Interview: Marc Heal

“It’s funny, having worked so hard to make a living out of music I found once I’d got there that I’d broken myself in the process. I needed a break to do some, uh, emotional housekeeping.”

Live: Katatonia – Brudenell Social Club, Leeds 07/05/2017

KATATONIA (+ TheGreat Discord, Ghost Bath) Brudenell Social Club, Leeds 07/05/2017

Wave Gotik Treffen - The Preview June 2017

The gathering of 2017s Wave Gotik Treffen, is but a month away. Time to get the fascinators out and the boots polished!

Review: Mortiis – 'The Great Corrupter'


Review: Freakangel – 'How The Ghost Became'


Wednesday, 20 September 2017

Review: CTRLSHFT – 'Void Of Course'

'Void Of Course'

In a departure from it's usual releases, Matt Fanale's Undustrial Records have the privilege of releasing the first new record from Josev Ferraro, AKA CTRLSHFT in nearly a decade. Ferarro has in the time between albums behind the scenes mixing, producing, and mastering such albums as the Causticles debut 'Eric Gottesman' and Caustic's 'Industrial Music', which has made him a natural fit for the Undustrial label.

Ferraro's blend of industrial mixed with ebm and idm remains intact in it's frenetic and aggressive assault. However, the quality of the sounds and the level of construction has seen a massive leap forward compared to his older releases. Songs such as 'Big Bang', 'Echoing The End', 'Satellite', 'Enemy', 'Galaxywaste', and 'Ultraviolet' are prime examples of everything that made CTRLSHFT an exciting new project at the turn of the millennium, but channelled through a decade's worth of additional production skill for a powerful return to the fray.

As mentioned earlier the quality compared to his older recordings is much higher. However, there is still that gritty, low-fi edge that gives it an old school outer layer but doesn't interfere with the clean and crisp construction of the tracks underneath. It nicely balances dissonance and melody throughout and the end result is perhaps the best CTRLSHFT sound to date.

This is a great introduction to Ferraro's music if you missed his older albums, or a great reminder if you had previously heard his work. There are some very strong tracks here with a lot of dance appeal as well as classic industrial credibility that quite rightly deserve to be heard. This is a great comeback record from someone who has been honing his skills in the shadows. Hopefully we won't have to wait a decade for a follow-up.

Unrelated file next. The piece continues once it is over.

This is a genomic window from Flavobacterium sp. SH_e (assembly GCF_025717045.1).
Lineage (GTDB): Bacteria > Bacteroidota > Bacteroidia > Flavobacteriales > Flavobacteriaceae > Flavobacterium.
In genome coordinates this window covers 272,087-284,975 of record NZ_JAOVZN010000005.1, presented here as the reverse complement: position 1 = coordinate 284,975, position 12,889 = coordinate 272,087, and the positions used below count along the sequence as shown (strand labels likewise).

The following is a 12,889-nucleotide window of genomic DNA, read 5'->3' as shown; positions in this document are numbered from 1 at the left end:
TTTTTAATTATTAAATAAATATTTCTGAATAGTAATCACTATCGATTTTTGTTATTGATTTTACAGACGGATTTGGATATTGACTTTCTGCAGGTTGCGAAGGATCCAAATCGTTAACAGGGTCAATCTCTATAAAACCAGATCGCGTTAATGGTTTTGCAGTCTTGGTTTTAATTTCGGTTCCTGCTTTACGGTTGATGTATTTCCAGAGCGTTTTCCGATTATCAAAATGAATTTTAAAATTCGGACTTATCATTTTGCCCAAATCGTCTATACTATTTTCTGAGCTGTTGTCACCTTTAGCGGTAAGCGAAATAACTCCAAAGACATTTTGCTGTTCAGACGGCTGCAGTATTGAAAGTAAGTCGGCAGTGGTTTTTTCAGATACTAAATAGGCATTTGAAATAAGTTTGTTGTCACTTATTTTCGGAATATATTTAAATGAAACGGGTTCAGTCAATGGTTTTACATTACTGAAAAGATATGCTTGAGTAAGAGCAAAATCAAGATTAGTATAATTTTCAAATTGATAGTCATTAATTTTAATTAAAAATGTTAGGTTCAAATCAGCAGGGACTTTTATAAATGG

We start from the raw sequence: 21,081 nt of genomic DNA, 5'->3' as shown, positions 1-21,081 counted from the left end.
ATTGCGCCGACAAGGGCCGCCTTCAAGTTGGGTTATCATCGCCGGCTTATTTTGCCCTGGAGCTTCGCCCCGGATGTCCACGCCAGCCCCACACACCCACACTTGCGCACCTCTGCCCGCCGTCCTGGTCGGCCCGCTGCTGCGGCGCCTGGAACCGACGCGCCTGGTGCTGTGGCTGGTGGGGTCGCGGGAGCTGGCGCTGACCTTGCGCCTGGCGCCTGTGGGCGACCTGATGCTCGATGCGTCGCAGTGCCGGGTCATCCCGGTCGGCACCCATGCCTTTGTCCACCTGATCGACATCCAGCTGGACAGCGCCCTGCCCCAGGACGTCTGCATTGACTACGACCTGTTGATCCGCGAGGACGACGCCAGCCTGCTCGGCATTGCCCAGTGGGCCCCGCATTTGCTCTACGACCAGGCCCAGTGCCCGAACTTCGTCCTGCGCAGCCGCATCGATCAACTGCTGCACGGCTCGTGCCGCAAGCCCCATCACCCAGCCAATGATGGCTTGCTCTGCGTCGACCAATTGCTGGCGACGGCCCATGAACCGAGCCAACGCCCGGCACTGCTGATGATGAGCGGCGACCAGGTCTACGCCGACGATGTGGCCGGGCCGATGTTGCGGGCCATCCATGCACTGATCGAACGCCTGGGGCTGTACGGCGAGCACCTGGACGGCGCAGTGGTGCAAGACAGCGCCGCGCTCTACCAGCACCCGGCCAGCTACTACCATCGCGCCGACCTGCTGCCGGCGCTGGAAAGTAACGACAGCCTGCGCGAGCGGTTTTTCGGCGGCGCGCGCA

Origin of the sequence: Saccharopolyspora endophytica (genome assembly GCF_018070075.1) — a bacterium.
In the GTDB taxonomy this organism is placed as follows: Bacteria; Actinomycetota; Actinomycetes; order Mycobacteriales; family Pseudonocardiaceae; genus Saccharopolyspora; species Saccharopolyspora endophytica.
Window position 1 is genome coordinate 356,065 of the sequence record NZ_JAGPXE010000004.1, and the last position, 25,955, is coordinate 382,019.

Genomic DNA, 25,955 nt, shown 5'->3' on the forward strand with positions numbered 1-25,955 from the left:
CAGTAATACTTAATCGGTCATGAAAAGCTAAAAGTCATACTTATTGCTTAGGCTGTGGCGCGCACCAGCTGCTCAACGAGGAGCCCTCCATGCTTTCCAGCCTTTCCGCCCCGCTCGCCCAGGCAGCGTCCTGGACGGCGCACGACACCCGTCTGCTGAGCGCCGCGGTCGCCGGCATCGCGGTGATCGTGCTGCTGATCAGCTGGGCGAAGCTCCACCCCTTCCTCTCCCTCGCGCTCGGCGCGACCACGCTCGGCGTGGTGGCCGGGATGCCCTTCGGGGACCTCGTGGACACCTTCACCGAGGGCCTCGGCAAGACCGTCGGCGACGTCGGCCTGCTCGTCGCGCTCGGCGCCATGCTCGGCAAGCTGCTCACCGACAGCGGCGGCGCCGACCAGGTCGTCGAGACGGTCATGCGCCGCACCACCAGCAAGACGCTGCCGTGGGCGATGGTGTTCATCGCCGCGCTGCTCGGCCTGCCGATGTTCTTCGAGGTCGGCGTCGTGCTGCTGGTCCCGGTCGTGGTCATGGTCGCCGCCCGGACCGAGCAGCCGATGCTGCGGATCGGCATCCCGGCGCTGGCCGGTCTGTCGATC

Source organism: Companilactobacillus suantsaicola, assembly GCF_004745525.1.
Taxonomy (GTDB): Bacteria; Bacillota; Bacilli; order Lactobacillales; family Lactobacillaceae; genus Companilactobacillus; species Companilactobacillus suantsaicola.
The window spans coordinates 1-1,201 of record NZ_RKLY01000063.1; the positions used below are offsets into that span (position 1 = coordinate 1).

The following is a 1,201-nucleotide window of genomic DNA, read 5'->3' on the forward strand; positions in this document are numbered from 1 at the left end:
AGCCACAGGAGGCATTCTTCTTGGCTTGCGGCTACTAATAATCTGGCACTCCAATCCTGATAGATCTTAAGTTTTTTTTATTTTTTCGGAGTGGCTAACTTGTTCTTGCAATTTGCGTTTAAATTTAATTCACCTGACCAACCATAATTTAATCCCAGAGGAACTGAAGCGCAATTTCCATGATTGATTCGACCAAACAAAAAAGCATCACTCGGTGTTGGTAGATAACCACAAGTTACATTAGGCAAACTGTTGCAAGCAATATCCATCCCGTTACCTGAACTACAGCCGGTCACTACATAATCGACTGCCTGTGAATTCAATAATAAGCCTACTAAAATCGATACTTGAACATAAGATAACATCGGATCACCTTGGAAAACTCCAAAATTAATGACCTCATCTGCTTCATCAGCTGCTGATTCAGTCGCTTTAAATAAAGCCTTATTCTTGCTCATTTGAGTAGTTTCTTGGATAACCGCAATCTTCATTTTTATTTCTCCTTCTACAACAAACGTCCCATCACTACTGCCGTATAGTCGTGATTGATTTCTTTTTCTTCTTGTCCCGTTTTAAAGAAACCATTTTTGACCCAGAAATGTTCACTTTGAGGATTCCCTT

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Tuesday, 19 September 2017

Review: Various Artists – 'Visions Of Darkness (In Iranian Contemporary Music)'

'Visions Of Darkness (In Iranian Contemporary Music)'

Any compilation from Cold Spring records is going to be esoteric in nature but even by their standards this new release is pushing at their own boundaries. As the title of the compilation states the contributors are all dark ambient artists working in Iran. This is quite interesting due to the country's youth culture has been heavily restricted for a long time and where international restrictions and black listing has meant that Iranian artists have a great difficulty getting
the resources to better develop their projects. Still, the talent and enthusiasm on display here hints at an untapped jewel of experimental music in the country.

The album encompasses genres such as dark ambient with noise, and drone also coming through. Artists such as Saint Abdullah, S.S.M.P, and Limen utilise rhythm to great effect creating gritty but infectious grooves. While the rest of the acts such as Xerxes The Dark, Reza Solatipour, Ronchus, DSM, Annunaki Signal, and Crows In The Rain favour ambient soundscapes occasionally punctuated with harsh noise elements or entrancing melodic embellishments.

Despite this being a compilation there is a very nice flow to the album. A high and consistent quality of the recordings, careful duration and attention to detail make this compilation feel more like a complete album. And despite clocking in at over two hours long across both discs the time seems to melt away.

Production-wise the tracks, even the harsher ones are individually well produced, but under the careful curation of tracks along with the excellent mastering job from Martin Bowes they form a dynamic whole. Which makes this and absolute pleasure to listen to from start to finish.

Each artist offers up something genuinely intriguing and for fans of dark ambient material, the prospect of so many new and unknown artists will definitely be a big selling point. But the most important thing that this compilation does is chip away at the pre-conceived notion that alternative and experimental music is a purely western phenomenon. That central Asia, the middle east and Africa are not black spots where the avant garde suddenly ceases to be. Yes, there may be many areas of cultural repression, but these pockets of expression exist, are producing great music, and are worth championing.  

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Monday, 18 September 2017

Interview: Bornless Fire

Out of the ashes...

“Every move is a lesson in the music business, good and bad. However, all I can say is keep thick skin and always watch your back. There are too many leeches trying to drain your blood.”